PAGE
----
The state Senate recently amended the bill to include a bad actor clause. As a result, the bill is even more divisive and stands little chance of passing.
New amendment targets Amaya, PokerStars
The bad actor amendment is always a sticking point in online casino legislation. The point of these clauses is to exclude or punish companies which operated in any illegal offshore gambling. The amendment to the NY bill, S3898, wants to exclude those who:
(i) has at any time, either directly, or through another person whom it owned, in whole or in significant part, or controlled:
(A) knowingly and willfully accepted or made available wagers on interactive gaming (including poker) from persons located in the United States after December thirty-first, two thousand six, unless such wagers were affirmatively authorized by law of the United States or of each state in which persons making such wagers were located …
To put it simply, no PokerStars allowed. While the online poker giant settled its Black Friday charges with the Department of Justice, it still offered wagering to US residents after 2006. As a result, the site’s parent company, Amaya, will almost certainly lobby against the legislation.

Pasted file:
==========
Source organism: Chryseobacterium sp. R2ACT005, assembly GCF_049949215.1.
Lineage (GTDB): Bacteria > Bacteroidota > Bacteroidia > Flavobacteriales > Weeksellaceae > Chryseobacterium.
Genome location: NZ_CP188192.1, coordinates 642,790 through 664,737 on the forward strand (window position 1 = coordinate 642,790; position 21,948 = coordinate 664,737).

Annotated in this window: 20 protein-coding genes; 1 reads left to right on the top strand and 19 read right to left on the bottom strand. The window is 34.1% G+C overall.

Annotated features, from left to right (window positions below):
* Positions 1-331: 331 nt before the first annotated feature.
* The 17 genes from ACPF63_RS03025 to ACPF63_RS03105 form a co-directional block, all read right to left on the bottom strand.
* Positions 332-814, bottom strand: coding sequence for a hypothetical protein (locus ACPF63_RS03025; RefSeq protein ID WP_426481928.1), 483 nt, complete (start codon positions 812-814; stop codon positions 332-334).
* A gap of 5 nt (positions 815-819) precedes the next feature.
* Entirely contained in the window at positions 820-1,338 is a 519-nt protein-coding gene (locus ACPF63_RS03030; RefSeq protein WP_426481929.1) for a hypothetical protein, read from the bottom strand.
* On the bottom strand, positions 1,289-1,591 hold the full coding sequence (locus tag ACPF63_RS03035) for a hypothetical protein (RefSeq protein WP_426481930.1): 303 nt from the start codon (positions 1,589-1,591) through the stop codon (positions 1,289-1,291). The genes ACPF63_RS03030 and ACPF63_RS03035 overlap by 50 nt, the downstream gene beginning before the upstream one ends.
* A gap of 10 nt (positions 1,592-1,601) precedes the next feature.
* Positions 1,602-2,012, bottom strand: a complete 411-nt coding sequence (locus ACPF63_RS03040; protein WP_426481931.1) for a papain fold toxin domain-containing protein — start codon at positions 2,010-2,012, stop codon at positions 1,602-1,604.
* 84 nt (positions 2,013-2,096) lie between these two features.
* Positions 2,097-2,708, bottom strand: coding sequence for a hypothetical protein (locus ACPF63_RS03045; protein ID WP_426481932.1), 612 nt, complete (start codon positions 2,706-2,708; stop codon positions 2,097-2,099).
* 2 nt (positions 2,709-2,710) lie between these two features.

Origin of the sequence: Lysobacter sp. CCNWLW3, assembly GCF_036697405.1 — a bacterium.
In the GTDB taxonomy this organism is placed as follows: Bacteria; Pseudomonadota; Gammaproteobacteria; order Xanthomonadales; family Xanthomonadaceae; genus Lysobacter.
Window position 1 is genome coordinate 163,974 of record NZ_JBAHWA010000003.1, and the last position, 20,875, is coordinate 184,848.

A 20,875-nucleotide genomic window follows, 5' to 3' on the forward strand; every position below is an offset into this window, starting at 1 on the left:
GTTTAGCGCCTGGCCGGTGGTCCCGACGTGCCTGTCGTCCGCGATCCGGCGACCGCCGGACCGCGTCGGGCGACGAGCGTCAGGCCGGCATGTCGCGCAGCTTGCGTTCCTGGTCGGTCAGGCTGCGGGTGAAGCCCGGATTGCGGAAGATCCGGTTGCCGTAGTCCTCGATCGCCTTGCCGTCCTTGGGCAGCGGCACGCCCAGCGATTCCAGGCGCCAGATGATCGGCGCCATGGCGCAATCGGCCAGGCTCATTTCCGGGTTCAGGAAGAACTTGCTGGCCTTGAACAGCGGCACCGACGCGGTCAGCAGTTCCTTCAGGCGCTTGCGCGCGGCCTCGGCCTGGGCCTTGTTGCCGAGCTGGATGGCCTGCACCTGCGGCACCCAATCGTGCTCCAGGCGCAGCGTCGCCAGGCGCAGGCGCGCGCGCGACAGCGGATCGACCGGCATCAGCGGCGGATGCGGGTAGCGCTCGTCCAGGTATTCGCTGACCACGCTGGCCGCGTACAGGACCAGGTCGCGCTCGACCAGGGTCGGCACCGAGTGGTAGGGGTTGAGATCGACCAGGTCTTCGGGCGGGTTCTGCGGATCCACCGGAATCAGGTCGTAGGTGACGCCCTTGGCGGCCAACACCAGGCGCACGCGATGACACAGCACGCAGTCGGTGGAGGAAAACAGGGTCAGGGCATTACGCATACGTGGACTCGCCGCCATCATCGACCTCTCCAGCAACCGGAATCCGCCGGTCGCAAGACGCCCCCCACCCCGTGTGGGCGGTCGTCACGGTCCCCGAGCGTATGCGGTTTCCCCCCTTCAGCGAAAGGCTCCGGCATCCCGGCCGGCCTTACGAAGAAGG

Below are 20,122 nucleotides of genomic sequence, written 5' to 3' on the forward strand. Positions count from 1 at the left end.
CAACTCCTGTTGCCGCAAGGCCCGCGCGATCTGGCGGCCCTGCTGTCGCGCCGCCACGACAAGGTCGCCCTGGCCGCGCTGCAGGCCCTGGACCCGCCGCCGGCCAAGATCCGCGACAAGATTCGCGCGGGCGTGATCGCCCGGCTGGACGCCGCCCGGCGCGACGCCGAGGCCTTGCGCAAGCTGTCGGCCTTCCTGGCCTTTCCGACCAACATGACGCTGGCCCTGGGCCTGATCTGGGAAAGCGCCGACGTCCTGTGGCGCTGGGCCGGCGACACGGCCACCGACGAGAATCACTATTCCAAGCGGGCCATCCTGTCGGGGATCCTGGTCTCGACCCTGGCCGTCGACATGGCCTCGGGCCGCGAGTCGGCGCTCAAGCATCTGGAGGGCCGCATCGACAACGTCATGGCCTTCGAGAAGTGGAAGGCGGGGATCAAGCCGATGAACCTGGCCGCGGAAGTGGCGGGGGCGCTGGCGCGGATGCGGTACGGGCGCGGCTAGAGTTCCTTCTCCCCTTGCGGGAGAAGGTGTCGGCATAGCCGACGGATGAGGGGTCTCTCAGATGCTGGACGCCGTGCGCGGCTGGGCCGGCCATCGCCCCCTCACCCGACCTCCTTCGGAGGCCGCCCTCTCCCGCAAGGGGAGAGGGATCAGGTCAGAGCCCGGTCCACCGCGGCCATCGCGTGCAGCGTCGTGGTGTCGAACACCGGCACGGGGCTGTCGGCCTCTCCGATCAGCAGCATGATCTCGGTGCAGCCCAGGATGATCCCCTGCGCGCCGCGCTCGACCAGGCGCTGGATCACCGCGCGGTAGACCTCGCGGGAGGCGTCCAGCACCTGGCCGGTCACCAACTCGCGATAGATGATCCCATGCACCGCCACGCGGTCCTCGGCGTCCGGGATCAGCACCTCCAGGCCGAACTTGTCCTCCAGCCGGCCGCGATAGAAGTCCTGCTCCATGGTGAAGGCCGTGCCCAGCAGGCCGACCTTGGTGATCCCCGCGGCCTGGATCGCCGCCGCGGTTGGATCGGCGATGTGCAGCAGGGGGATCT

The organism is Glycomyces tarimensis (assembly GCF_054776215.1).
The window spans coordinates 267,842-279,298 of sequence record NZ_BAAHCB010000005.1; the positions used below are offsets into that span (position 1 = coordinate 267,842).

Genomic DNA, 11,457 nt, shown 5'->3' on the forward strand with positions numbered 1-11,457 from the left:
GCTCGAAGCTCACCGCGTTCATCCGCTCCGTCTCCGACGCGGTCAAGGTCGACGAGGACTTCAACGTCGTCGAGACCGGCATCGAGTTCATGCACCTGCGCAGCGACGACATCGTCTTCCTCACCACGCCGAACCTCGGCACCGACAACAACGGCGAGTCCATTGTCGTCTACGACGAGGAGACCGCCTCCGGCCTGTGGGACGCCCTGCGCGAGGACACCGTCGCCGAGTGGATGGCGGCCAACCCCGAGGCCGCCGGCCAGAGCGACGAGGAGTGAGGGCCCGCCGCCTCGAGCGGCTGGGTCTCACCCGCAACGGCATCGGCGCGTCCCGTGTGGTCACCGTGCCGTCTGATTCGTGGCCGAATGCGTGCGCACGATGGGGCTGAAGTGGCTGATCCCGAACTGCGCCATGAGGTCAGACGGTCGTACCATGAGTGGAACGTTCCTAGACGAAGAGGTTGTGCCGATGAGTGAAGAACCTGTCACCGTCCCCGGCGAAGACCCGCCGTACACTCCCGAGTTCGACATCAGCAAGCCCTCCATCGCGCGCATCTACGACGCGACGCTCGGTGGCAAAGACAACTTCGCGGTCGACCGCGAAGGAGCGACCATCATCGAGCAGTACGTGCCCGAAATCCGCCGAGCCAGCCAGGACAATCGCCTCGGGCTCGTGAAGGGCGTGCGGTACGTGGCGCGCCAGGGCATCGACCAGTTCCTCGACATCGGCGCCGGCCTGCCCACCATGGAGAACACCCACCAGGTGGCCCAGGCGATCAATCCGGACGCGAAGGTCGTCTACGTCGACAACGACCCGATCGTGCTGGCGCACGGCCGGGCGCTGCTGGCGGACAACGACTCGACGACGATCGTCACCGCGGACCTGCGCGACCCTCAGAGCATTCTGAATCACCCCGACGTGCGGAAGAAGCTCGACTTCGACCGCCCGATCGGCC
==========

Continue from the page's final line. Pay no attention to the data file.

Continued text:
Is David Baazov’s questionable contribution to Cuomo involved?
Last month, news broke that former Amaya CEO David Baazov allegedly contributed $25,000 to Gov. Andrew Cuomo’s campaign illegally. The following year, legislators dropped the bad actor clause from the year’s push for online gambling.
It is possible the new clause is an attempt to reiterate Cuomo and other New York politicians are not under Amaya’s control. It is also possible other casinos leveraged the news to pressure lawmakers into adding the amendment.
Whatever the case may be, the end result is Amaya’s position to influence legislation is compromised after this news. While this may reduce their ability to fight the bad actor clause, it also reduces its ability to help push the bill through, should they choose to do so.
Online gambling’s uphill battle is much steeper
Before the amendment, the bill was already drawing thin. The bill got out of committee last moth, then stalled on the Senate floor. Senators can call the bill for a vote at any time. However, lawmakers typically will not call for a vote unless they know it will pass. Last year, a similar bill passed by a 53-5 margin.
The Senate included gambling expansion in its budget, but the Governor and Assembly did not. In fact, prior to the amendment, the real hurdle for the bill appeared to be the Assembly.
With the new, contentious amendment, the chances the bill gets out of the Senate now seem slim. Moreover, the Senate adjourns at the end of the month. In addition to facing a tougher road to passing, it also has less and less time to work with.